This afternoon I heard a lot of sniffling and muttering that went on for hours. Nicholas eventually started to do his homework in the dining room. Teddy took up his ukulele in the living room next door and started strumming it softly.

“Who’s playing the ukulele?” I heard from the dining room. I braced myself for the brouhaha that was sure to ensue and tried to head it off.

“Teddy,” I said, “Nicholas is trying to study. Why don’t you go up to your room and play?”

“No, I like it.” Nicholas said from the other room. “Teddy, you sound really good.”

And that was that. Peace in the valley once again.

People as Topiary

My husband coined the expression “People as Topiary” to describe the Korean attitude toward perceived imperfections. For Korean people a misplaced freckle might constitute disfigurement. Sadly, I know this from first-hand experience. My mother will scrutinize my face with concern after not seeing me in a while and ask, “Did you always have those freckles under your eye?” She tries to quell the rising note of panic in her voice, but it’s unmistakable…Those freckles (which, yes, I’ve had all my life) are located where tears might be and that is Not Good. Pity the Korean child born with a hairline a millimeter too low over his forehead, for this is an obvious indication that his father is suspect. A nose that is too pointy portends a life of poverty and bad luck. Throw out the prospect of a decent marriage if such a misfortune should befall you — or find yourself a good plastic surgeon.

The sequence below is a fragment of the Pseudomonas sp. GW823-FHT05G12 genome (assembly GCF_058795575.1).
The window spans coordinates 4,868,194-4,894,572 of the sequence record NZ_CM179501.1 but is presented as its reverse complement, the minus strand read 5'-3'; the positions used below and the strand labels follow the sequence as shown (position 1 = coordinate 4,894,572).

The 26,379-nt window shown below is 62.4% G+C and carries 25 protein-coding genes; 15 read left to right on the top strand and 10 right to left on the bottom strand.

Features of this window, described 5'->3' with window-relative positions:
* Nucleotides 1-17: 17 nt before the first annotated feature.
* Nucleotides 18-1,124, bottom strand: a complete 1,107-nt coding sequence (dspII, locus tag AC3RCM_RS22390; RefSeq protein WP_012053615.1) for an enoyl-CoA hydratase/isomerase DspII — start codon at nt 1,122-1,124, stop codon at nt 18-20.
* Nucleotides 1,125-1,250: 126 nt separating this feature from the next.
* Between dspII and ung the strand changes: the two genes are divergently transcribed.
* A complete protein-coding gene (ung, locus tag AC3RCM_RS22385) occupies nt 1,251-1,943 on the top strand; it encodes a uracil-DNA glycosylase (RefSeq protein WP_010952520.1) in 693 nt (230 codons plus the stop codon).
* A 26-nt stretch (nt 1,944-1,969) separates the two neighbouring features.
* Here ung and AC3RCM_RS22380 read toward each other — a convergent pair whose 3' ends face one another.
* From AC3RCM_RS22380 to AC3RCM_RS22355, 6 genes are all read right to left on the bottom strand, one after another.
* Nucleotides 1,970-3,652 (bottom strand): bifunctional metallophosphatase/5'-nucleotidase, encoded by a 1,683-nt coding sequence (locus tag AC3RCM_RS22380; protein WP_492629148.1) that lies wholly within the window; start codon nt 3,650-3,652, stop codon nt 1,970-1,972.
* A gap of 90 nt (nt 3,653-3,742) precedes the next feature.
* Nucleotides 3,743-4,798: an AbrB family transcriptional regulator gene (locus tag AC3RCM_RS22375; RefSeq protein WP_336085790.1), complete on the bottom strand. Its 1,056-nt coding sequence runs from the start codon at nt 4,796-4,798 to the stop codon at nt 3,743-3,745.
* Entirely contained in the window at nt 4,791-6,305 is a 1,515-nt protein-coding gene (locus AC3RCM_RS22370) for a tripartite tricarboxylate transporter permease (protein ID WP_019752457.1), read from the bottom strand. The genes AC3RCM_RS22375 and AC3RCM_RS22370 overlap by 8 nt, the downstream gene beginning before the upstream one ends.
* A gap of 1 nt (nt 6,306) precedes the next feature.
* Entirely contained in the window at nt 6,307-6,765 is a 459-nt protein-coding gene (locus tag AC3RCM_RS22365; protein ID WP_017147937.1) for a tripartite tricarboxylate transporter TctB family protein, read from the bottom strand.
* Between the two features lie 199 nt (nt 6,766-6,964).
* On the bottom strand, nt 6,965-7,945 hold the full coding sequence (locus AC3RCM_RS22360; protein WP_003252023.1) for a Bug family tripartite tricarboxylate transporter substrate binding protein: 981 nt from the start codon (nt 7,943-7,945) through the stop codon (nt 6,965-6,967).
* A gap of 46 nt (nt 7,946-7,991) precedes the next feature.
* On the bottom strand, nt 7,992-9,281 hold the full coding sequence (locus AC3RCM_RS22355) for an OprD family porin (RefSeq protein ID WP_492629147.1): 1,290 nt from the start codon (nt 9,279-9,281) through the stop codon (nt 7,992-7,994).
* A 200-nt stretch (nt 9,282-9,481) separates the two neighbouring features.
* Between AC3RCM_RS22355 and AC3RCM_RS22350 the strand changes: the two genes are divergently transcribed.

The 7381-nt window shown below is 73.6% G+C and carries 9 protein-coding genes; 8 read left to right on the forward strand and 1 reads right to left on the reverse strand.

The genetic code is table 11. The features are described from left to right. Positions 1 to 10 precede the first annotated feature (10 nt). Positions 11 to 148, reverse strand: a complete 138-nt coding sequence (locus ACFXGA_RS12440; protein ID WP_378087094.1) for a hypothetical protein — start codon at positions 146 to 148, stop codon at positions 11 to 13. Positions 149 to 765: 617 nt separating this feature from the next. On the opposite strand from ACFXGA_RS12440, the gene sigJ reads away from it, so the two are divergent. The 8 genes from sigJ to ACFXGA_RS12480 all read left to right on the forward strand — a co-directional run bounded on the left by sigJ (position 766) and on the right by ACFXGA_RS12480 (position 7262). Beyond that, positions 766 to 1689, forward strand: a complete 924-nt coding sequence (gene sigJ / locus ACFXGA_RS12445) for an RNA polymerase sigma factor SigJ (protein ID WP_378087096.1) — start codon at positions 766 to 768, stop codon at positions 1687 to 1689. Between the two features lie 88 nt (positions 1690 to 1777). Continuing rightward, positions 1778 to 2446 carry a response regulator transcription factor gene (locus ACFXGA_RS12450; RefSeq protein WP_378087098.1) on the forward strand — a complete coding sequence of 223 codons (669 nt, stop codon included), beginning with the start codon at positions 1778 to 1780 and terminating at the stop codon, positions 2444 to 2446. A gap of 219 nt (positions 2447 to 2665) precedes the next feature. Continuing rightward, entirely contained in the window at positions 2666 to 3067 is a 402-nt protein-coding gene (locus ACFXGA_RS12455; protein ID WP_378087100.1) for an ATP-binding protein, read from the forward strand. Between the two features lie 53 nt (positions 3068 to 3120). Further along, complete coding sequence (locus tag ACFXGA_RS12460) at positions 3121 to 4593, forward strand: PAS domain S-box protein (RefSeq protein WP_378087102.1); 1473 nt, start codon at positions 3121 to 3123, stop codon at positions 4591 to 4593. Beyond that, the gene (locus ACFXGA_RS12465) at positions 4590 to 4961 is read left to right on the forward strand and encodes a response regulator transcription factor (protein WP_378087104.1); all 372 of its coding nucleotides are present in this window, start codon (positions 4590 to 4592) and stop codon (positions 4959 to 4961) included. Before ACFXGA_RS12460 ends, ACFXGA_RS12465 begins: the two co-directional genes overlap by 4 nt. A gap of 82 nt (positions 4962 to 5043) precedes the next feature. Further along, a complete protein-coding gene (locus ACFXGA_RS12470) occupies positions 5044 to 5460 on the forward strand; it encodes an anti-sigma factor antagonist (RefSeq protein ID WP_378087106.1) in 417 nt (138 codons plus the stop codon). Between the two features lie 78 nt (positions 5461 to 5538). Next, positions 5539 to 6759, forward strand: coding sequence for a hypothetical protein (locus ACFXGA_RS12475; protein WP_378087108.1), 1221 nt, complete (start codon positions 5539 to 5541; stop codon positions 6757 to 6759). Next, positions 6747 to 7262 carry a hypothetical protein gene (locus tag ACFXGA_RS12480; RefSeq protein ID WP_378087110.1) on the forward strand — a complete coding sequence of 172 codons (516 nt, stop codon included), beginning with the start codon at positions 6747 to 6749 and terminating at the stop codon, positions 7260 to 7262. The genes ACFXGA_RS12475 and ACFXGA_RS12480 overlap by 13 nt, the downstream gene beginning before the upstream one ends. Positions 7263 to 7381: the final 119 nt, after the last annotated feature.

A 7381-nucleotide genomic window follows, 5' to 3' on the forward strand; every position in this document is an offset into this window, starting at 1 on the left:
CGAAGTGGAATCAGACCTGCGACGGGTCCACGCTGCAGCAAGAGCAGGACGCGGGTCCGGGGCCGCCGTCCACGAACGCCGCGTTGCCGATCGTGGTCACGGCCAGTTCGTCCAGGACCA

Korea is now the country with the highest number of plastic surgeries per capita. An astonishing one in five Korean women has plastic surgery, according to a market research survey done in 2009. The most popular procedure is double-eyelid surgery, which creates a crease in the lids. Even Roh, Moo-Hyun, the former president who committed suicide in 2009, acknowledged having had an eyelid job during his term in office.

When I was in high school a lemur-eyed woman in my dad’s Korean congregation would harangue me every Sunday during coffee hour to get this procedure done. I would try to inconspicuously skulk off to a corner clutching my donut, but she’d always seek me out and bray, “Honey, you should get your eyes done so you look pretty like me!” Years later, I got my double eyelids, not through plastic surgery, but the good old-fashioned way: droopy, aging skin. Lucky me.

Currently, the “Flower boy” look is the Korean ideal of male perfection. “Flower boys” are waif-like men with delicate, “pretty” features and flawless skin, often enhanced with makeup. In pursuit of this look, South Korean men spend staggering sums of money on skin products and makeup – more than any other male population around the world. If you’re not born with it, you can buy it.

But there’s not much you can do about the most disastrous misfortune of all, which is to be born without native intelligence. Not that people don’t try. There is a plethora of plastic surgery clinics in Korea, but there are even more after school cram schools (hagwan). Parents choose where to live based on how convenient the neighborhood is to a good hagwan. Plastic surgery, in fact, is sometimes offered as a reward for good grades. The ultimate goal of all this cramming is to earn a spot in an elite university, because to graduate with a pedigree is to ensure one’s place in society.

I think this is why I find the Psy (Park, Jae-sang) phenomenon so entertaining. Much has been written about Psy’s average looks. He has called himself “a chubby guy” and he doesn’t appear to have had any “work” done. For the K-pop stars who have flirted at the edges of the kind of global fame he has enjoyed, looks are as important as musical ability. I think it’s safe to assume that a substantial percentage of these K-pop idols have been pruned, lopped, shaped and sheared to achieve the undernourished, saucer-eyed, elfin look du jour.